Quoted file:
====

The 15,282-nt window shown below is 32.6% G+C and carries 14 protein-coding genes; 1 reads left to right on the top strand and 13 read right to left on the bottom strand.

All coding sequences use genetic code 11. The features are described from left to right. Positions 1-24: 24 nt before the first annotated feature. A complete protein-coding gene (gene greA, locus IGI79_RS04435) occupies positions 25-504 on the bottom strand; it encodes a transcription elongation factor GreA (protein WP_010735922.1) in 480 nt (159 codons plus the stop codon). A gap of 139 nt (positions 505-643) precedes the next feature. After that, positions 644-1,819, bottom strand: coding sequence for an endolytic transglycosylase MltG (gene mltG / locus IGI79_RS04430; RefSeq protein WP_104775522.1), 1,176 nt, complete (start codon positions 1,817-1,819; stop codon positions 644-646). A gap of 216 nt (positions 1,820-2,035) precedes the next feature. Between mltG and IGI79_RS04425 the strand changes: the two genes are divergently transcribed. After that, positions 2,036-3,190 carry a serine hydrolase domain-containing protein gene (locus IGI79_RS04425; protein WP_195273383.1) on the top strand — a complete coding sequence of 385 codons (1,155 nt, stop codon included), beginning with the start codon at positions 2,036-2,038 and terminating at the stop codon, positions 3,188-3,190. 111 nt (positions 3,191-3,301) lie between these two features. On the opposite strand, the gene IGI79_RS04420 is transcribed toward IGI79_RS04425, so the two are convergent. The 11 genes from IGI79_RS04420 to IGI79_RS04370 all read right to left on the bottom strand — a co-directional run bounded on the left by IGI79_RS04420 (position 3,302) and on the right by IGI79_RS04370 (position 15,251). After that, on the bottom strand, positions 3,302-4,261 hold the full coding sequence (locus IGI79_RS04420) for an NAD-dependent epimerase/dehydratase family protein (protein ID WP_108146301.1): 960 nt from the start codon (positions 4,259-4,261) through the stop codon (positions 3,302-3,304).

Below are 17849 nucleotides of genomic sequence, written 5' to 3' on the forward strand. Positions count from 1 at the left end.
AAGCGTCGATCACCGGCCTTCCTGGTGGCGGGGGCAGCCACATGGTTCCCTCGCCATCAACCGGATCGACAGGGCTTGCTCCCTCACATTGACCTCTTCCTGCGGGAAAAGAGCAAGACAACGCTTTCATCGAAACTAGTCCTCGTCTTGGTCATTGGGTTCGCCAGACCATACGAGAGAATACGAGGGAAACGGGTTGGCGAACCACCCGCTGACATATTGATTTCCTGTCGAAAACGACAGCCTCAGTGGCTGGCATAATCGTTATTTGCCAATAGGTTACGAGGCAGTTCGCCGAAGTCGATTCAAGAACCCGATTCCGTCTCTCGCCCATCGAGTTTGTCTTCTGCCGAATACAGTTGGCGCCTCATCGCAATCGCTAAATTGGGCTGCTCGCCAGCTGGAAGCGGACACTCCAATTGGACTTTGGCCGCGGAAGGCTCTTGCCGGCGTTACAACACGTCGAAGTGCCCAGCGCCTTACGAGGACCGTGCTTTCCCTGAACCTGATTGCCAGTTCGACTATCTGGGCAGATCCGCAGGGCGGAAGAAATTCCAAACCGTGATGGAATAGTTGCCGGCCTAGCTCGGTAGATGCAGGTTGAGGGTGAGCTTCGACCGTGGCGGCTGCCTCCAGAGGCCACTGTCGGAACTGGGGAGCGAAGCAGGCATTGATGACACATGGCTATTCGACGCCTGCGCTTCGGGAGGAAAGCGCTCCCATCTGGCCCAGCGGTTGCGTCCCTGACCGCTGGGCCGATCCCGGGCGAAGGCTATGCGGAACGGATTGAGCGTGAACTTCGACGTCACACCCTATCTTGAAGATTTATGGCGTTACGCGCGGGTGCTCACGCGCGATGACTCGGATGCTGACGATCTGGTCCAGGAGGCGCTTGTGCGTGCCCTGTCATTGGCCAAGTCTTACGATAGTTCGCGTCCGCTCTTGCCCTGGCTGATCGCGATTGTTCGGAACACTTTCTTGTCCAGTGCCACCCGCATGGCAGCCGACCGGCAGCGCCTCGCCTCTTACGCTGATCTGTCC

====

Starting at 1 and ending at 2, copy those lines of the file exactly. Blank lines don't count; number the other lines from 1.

The 15,282-nt window shown below is 32.6% G+C and carries 14 protein-coding genes; 1 reads left to right on the top strand and 13 read right to left on the bottom strand.

All coding sequences use genetic code 11. The features are described from left to right. Positions 1-24: 24 nt before the first annotated feature. A complete protein-coding gene (gene greA, locus IGI79_RS04435) occupies positions 25-504 on the bottom strand; it encodes a transcription elongation factor GreA (protein WP_010735922.1) in 480 nt (159 codons plus the stop codon). A gap of 139 nt (positions 505-643) precedes the next feature. After that, positions 644-1,819, bottom strand: coding sequence for an endolytic transglycosylase MltG (gene mltG / locus IGI79_RS04430; RefSeq protein WP_104775522.1), 1,176 nt, complete (start codon positions 1,817-1,819; stop codon positions 644-646). A gap of 216 nt (positions 1,820-2,035) precedes the next feature. Between mltG and IGI79_RS04425 the strand changes: the two genes are divergently transcribed. After that, positions 2,036-3,190 carry a serine hydrolase domain-containing protein gene (locus IGI79_RS04425; protein WP_195273383.1) on the top strand — a complete coding sequence of 385 codons (1,155 nt, stop codon included), beginning with the start codon at positions 2,036-2,038 and terminating at the stop codon, positions 3,188-3,190. 111 nt (positions 3,191-3,301) lie between these two features. On the opposite strand, the gene IGI79_RS04420 is transcribed toward IGI79_RS04425, so the two are convergent. The 11 genes from IGI79_RS04420 to IGI79_RS04370 all read right to left on the bottom strand — a co-directional run bounded on the left by IGI79_RS04420 (position 3,302) and on the right by IGI79_RS04370 (position 15,251). After that, on the bottom strand, positions 3,302-4,261 hold the full coding sequence (locus IGI79_RS04420) for an NAD-dependent epimerase/dehydratase family protein (protein ID WP_108146301.1): 960 nt from the start codon (positions 4,259-4,261) through the stop codon (positions 3,302-3,304).